’Assimilitis.’ Joseph Roth – Eastern Jew, Cosmopolitan, European
Summary, in English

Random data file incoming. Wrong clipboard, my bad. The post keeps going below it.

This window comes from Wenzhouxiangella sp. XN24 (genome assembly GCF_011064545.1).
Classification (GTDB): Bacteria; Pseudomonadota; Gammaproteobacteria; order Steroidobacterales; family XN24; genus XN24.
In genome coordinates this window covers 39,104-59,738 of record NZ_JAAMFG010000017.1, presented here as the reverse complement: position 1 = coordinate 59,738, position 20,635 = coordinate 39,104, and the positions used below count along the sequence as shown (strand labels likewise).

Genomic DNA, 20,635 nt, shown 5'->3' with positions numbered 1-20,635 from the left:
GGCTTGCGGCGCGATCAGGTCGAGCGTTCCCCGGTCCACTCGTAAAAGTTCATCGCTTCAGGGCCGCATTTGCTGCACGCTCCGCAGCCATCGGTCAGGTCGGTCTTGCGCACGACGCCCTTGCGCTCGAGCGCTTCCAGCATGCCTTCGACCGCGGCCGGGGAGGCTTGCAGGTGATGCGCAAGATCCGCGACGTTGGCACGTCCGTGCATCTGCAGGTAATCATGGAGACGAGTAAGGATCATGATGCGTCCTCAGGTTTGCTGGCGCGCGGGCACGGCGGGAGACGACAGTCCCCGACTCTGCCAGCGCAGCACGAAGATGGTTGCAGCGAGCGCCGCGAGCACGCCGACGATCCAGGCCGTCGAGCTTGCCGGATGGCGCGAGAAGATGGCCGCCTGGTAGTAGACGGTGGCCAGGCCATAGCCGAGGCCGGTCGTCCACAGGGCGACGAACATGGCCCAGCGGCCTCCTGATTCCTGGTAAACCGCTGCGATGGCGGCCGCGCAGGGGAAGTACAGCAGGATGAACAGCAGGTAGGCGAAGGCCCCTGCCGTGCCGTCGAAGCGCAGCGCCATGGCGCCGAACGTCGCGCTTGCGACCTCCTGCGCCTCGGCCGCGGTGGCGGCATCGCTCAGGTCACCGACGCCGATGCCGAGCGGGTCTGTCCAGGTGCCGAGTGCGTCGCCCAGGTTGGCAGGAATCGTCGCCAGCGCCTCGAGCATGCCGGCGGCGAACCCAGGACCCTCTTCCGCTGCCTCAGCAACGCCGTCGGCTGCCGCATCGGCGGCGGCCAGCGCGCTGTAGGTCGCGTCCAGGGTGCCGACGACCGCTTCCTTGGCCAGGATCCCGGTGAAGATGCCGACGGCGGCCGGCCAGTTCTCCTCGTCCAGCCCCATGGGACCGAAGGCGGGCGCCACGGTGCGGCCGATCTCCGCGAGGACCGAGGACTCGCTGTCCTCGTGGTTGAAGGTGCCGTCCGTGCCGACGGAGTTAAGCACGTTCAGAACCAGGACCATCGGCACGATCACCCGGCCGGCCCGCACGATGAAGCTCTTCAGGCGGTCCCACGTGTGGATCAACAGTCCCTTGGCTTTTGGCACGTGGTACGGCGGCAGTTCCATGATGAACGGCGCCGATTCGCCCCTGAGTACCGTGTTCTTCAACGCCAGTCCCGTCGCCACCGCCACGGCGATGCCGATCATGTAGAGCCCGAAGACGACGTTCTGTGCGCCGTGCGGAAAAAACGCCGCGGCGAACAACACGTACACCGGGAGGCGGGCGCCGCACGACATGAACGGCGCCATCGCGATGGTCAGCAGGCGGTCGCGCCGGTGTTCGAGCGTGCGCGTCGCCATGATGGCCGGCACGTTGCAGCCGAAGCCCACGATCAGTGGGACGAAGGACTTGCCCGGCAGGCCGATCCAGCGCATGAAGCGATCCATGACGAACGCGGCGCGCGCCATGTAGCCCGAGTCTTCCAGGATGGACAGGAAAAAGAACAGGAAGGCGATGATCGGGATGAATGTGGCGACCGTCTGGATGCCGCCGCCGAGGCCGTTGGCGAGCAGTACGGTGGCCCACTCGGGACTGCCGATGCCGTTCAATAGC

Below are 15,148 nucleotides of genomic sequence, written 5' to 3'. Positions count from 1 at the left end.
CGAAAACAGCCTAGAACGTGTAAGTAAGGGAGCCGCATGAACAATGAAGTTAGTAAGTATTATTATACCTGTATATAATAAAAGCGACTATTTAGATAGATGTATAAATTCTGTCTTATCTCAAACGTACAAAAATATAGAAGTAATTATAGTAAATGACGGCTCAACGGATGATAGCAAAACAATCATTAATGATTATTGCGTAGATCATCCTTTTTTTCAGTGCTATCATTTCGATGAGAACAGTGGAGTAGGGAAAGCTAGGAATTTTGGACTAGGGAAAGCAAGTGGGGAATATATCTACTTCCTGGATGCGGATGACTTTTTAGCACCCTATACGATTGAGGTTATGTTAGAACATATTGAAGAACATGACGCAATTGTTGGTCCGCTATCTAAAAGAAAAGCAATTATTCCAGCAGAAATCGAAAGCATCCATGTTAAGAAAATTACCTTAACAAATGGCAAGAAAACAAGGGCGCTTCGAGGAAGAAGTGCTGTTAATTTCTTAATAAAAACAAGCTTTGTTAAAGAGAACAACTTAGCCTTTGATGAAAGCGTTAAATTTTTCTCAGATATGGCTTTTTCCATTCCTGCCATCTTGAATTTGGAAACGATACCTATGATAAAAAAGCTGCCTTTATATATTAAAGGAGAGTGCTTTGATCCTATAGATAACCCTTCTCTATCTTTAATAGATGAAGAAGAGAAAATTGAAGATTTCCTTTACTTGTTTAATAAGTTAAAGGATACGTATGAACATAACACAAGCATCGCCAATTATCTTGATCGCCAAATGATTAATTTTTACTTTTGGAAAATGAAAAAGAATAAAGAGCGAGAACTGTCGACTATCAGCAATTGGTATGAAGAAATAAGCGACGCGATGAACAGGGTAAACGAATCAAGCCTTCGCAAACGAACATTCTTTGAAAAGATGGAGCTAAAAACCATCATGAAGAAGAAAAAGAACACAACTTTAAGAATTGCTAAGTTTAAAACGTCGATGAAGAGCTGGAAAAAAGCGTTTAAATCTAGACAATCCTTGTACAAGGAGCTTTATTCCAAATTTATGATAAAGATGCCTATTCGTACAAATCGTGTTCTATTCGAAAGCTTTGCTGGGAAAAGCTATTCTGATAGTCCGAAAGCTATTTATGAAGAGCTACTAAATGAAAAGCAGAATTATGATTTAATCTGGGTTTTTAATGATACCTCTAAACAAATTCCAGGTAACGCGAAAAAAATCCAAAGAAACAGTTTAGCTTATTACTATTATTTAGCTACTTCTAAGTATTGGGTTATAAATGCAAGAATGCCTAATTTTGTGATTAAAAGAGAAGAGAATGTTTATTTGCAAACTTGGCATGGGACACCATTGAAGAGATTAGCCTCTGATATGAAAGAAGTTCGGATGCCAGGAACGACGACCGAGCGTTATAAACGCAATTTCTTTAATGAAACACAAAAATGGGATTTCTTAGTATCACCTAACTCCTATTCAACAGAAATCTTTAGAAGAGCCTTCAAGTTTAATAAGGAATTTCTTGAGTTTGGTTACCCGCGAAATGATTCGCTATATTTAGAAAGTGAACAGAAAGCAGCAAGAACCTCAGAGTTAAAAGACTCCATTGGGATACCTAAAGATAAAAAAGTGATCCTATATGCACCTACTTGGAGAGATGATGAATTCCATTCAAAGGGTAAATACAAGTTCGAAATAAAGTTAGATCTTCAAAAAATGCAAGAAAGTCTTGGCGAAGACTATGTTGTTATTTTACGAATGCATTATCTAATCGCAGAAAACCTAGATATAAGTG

Joseph Roth was a wanderer. Born in a Galizian shtetl, in the periphery of the Danube Monarchy, he went to Vienna, Berlin, and Paris, became socialist, monarchist, European, cosmopolitan. And yet remained East European Jew. Relentlessly on the move, and the embodiment of a Jewish and a modern destiny, Roth travelled through Europe and lived and wrote his novels and feuilletons in hotels and cafés, his very habitat, a microcosmos of European cosmopolitanism, of intellectual, psychic and cultural movement and exchange. This paper attempts to explore the life and work of Joseph Roth between realities. Roth experienced assimilitis when transgressing realities. Assimilitis also was what he lived off. It characterised his mental disposition, his very conduct of life, his essence. Conceptually, the interpretation refers to the works of Gottfried Benn (grimaces of reality), Hans Blumenberg (the problem of reality), Sigmund Freud (cultural discontent), Georg von Lukács (transcendental homelessness), Robert Musil (sense of reality, sense of possibility), Robert Ezra Park (marginal man), and Georg Simmel (transmutability, floating realities).